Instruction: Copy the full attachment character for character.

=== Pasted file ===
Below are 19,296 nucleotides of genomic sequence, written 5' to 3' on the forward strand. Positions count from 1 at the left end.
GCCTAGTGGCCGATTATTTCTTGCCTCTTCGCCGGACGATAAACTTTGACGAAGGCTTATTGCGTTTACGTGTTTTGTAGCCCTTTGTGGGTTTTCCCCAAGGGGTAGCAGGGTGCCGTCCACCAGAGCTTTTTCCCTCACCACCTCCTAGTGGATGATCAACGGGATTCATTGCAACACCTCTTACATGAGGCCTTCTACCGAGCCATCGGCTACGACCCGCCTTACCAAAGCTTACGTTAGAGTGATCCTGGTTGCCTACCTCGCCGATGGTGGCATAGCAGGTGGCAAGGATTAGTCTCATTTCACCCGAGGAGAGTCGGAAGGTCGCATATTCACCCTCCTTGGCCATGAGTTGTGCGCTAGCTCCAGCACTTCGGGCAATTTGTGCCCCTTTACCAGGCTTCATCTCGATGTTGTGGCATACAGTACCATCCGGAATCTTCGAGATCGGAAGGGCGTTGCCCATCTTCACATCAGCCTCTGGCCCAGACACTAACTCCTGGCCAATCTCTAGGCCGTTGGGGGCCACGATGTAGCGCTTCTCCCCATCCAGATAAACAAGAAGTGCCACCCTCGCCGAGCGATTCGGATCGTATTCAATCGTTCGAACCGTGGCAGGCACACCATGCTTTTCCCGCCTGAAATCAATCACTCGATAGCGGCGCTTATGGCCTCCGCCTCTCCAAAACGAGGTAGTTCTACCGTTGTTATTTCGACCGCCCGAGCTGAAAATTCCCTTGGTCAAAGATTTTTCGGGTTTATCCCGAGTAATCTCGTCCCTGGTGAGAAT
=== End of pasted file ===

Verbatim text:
Below are 19,296 nucleotides of genomic sequence, written 5' to 3' on the forward strand. Positions count from 1 at the left end.
GCCTAGTGGCCGATTATTTCTTGCCTCTTCGCCGGACGATAAACTTTGACGAAGGCTTATTGCGTTTACGTGTTTTGTAGCCCTTTGTGGGTTTTCCCCAAGGGGTAGCAGGGTGCCGTCCACCAGAGCTTTTTCCCTCACCACCTCCTAGTGGATGATCAACGGGATTCATTGCAACACCTCTTACATGAGGCCTTCTACCGAGCCATCGGCTACGACCCGCCTTACCAAAGCTTACGTTAGAGTGATCCTGGTTGCCTACCTCGCCGATGGTGGCATAGCAGGTGGCAAGGATTAGTCTCATTTCACCCGAGGAGAGTCGGAAGGTCGCATATTCACCCTCCTTGGCCATGAGTTGTGCGCTAGCTCCAGCACTTCGGGCAATTTGTGCCCCTTTACCAGGCTTCATCTCGATGTTGTGGCATACAGTACCATCCGGAATCTTCGAGATCGGAAGGGCGTTGCCCATCTTCACATCAGCCTCTGGCCCAGACACTAACTCCTGGCCAATCTCTAGGCCGTTGGGGGCCACGATGTAGCGCTTCTCCCCATCCAGATAAACAAGAAGTGCCACCCTCGCCGAGCGATTCGGATCGTATTCAATCGTTCGAACCGTGGCAGGCACACCATGCTTTTCCCGCCTGAAATCAATCACTCGATAGCGGCGCTTATGGCCTCCGCCTCTCCAAAACGAGGTAGTTCTACCGTTGTTATTTCGACCGCCCGAGCTGAAAATTCCCTTGGTCAAAGATTTTTCGGGTTTATCCCGAGTAATCTCGTCCCTGGTGAGAAT